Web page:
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California Editorial Rdp

Sept. 30

The San Diego Union-Tribune on new online education program:

Online education has been hyped for years, and for good reason: A student doesn’t need a traditional classroom to learn. In particular, online education has great potential to help adults acquire new job skills after technology upends their careers.

Unfortunately, this sort of online education has yet to live up to the hype. State leaders hope that will change with California’s new Calbright Community College _ a free online school that begins operations Tuesday. Anyone can go to to apply for admission to take courses that will help secure certificates attesting to competence in cybersecurity, information technology and medical coding. Only about 400 students will be admitted in the first classes, but the hope is the number will grow much higher. To get the certificates, students don’t need to pass a set number of credits. They just need to establish they’ve got a mastery of key job skills.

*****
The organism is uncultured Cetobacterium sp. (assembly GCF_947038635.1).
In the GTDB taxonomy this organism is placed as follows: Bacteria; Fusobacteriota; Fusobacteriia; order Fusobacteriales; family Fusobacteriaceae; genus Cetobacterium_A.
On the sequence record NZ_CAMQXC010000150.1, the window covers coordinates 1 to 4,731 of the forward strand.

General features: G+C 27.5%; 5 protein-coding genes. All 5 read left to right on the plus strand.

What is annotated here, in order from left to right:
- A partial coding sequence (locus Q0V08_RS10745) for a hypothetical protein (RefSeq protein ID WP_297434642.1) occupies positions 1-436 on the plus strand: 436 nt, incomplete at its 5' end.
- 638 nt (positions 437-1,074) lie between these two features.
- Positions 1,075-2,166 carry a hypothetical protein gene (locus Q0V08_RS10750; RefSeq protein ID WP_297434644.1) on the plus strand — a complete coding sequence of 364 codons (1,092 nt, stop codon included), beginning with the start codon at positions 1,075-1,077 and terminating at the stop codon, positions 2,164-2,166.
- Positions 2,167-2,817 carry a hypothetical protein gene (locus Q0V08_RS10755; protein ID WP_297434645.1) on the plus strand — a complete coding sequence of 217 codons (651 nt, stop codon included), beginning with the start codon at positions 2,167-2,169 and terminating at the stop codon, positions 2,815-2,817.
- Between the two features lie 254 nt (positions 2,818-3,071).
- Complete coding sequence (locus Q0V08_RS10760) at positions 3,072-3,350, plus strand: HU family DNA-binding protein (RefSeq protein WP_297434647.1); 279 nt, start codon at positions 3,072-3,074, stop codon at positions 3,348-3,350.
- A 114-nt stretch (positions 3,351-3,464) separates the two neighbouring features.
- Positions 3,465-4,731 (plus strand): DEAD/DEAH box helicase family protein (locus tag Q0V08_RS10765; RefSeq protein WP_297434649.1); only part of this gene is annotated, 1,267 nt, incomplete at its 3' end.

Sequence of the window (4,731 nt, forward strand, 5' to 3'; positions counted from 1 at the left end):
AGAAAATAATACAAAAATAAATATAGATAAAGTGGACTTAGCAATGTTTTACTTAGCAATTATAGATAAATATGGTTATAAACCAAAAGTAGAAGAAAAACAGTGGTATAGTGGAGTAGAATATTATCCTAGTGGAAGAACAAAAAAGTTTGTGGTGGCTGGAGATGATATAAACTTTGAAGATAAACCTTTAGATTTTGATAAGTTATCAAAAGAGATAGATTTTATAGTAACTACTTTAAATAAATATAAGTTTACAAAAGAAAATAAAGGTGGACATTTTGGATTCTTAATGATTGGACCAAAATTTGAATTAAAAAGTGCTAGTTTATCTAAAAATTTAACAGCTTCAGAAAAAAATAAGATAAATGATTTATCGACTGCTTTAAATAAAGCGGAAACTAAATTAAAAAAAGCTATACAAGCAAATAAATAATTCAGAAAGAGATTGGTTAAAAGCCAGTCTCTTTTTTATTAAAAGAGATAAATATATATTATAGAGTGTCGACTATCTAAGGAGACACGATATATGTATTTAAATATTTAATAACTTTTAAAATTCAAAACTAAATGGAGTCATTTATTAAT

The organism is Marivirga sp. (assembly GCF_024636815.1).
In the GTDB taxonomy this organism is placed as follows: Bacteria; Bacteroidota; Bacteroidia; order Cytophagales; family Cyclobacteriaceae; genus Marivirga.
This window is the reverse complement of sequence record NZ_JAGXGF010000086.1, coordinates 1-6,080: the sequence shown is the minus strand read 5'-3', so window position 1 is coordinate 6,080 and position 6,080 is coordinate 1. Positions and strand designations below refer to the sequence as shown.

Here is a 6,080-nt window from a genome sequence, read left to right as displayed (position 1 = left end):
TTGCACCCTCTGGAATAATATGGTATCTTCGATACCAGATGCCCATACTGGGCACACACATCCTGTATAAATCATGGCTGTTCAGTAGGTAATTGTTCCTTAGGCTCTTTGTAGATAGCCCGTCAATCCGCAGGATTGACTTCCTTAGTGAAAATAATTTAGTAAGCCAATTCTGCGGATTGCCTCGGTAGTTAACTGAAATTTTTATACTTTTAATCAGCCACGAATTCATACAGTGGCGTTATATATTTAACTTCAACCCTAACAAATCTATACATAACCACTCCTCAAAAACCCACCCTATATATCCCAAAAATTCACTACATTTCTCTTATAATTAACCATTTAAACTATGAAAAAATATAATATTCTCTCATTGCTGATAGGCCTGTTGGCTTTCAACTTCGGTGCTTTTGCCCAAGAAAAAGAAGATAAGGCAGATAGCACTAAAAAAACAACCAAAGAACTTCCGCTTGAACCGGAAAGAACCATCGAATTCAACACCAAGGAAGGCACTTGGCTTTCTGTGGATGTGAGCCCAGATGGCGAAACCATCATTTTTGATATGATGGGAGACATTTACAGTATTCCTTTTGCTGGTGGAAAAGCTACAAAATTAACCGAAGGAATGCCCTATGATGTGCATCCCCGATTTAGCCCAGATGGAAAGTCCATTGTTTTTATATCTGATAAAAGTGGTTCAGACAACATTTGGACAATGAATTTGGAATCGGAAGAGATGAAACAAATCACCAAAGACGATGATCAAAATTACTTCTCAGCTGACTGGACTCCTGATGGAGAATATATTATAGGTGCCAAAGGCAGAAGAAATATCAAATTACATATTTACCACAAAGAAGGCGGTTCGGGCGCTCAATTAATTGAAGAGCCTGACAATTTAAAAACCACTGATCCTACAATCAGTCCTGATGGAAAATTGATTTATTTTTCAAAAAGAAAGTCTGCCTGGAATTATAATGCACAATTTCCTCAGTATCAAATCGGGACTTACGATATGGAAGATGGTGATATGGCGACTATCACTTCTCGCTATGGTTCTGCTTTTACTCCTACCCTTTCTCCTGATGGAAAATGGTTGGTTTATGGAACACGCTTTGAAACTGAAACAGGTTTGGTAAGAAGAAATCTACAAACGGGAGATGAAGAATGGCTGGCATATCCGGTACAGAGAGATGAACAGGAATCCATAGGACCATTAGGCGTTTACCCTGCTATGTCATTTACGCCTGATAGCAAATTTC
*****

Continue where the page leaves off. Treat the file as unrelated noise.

This “competency-based education” approach could be a game changer. Students demonstrating their competence would quickly get a certificate that can help start a new career instead of being required to spend years meeting bureaucratic goals that don’t necessarily correlate with acquiring skills.

In an interview with EdSource, California Community Colleges Chancellor Eloy Ortiz Oakley emphasized that Calbright will be fine-tuned as school officials better learn how to serve this different niche of students. It’s the right approach for a worthy educational experiment: Start small and dream big.


Sept. 30

The Sacramento Bee on traffic laws and driving safer in Sacramento: